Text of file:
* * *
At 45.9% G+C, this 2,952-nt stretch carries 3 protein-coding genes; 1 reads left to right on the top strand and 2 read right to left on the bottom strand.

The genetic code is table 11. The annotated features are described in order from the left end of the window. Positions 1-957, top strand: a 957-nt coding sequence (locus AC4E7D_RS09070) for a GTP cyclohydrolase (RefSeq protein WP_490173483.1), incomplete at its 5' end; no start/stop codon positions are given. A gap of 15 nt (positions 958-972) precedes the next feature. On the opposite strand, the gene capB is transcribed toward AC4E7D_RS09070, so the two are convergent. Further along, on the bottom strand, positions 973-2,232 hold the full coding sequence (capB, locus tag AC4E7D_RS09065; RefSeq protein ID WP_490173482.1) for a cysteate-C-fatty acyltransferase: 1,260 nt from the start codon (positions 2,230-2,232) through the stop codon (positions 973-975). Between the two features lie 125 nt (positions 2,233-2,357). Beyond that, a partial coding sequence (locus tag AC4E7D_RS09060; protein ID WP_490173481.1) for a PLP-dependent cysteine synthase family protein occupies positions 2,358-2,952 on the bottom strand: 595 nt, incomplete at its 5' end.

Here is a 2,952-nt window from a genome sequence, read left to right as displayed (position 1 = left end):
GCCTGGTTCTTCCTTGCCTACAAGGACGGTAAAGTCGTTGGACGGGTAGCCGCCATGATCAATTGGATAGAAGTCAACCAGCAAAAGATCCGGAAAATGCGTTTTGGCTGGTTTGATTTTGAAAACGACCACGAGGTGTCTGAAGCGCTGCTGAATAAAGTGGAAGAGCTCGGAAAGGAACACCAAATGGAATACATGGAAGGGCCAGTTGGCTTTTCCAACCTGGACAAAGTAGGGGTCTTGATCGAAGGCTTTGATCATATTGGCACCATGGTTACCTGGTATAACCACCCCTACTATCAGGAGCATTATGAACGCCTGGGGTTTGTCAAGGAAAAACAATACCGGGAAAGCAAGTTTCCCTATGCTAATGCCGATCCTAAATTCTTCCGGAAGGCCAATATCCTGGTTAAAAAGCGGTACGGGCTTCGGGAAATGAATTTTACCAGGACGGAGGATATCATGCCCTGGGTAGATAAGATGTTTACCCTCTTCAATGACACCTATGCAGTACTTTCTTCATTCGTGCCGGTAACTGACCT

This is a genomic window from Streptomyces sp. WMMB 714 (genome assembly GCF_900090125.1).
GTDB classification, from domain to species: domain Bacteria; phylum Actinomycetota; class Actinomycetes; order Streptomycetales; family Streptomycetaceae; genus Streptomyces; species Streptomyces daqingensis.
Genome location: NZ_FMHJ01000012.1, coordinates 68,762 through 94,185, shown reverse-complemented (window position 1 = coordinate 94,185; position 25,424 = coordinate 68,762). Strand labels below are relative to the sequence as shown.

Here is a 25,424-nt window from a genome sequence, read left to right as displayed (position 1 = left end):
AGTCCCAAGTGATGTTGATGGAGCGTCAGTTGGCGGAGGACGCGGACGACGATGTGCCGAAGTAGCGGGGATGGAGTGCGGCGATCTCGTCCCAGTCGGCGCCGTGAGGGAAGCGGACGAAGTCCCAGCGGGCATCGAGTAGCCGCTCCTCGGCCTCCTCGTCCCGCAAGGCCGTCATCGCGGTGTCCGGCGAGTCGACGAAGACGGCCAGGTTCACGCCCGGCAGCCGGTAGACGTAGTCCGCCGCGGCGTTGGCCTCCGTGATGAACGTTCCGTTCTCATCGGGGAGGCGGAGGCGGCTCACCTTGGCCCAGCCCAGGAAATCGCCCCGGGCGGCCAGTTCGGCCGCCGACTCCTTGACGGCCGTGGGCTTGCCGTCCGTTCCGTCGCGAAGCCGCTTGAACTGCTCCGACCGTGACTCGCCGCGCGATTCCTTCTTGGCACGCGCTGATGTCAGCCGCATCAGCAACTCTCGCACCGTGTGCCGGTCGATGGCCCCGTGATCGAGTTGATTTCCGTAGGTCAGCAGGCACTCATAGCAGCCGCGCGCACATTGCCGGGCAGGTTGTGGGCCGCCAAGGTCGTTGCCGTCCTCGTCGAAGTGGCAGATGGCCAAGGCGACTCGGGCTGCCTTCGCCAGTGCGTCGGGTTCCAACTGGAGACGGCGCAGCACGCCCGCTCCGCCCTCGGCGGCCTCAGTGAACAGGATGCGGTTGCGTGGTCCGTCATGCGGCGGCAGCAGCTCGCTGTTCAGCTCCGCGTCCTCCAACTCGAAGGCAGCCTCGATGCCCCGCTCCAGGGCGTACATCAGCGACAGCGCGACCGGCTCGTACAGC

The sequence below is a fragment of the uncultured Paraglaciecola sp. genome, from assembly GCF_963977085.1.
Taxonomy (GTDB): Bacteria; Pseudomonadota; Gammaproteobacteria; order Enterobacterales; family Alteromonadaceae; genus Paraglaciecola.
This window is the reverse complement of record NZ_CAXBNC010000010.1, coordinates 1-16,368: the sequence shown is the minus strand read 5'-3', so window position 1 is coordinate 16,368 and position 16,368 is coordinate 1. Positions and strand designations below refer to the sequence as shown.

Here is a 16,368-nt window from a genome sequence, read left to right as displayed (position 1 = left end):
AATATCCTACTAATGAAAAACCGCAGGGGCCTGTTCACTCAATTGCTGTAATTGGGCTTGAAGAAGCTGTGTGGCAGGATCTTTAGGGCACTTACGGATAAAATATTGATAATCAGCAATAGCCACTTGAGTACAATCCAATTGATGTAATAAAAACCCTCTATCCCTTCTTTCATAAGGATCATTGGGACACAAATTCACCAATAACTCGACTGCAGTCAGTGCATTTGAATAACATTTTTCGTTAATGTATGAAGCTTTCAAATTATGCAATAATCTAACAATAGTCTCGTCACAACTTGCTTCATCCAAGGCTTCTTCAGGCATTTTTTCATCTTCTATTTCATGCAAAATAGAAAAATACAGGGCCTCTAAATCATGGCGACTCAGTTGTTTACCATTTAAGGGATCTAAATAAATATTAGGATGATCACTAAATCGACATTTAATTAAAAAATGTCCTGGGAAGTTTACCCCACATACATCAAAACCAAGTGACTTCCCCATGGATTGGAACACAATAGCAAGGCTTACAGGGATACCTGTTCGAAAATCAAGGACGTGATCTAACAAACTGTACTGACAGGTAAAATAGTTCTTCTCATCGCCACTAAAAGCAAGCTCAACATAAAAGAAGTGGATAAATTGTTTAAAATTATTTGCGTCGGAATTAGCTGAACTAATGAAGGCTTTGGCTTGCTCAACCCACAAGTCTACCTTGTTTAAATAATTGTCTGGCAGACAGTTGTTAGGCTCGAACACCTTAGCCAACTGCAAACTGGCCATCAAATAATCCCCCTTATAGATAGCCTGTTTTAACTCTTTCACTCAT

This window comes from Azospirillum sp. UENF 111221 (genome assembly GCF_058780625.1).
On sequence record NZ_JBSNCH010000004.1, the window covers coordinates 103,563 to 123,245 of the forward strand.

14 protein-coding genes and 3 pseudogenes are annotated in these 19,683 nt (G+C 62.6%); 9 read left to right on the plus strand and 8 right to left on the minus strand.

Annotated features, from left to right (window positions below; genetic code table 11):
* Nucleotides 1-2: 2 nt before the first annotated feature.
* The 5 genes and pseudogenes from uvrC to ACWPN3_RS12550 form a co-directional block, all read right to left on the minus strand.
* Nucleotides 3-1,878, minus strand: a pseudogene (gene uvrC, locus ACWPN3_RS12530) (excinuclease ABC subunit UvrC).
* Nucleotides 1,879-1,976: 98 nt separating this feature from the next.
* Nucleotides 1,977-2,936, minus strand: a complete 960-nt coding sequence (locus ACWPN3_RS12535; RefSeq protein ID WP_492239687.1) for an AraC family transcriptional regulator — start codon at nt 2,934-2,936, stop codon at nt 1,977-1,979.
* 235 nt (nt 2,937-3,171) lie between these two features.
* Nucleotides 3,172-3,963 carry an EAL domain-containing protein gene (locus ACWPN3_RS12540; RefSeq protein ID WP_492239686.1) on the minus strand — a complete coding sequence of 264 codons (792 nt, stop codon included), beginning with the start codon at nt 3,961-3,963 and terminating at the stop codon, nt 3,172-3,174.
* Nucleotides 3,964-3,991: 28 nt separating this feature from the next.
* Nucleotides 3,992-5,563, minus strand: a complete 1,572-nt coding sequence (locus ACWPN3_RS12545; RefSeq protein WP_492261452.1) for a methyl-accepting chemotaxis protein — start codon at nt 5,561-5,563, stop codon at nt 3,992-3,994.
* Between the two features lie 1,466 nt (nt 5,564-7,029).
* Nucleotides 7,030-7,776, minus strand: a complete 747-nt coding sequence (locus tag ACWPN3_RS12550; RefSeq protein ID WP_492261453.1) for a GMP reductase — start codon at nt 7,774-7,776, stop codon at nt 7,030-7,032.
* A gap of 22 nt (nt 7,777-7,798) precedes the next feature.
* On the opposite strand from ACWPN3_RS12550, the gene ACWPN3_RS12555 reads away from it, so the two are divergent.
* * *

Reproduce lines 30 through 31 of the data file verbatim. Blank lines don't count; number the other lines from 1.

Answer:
* A gap of 22 nt (nt 7,777-7,798) precedes the next feature.
* On the opposite strand from ACWPN3_RS12550, the gene ACWPN3_RS12555 reads away from it, so the two are divergent.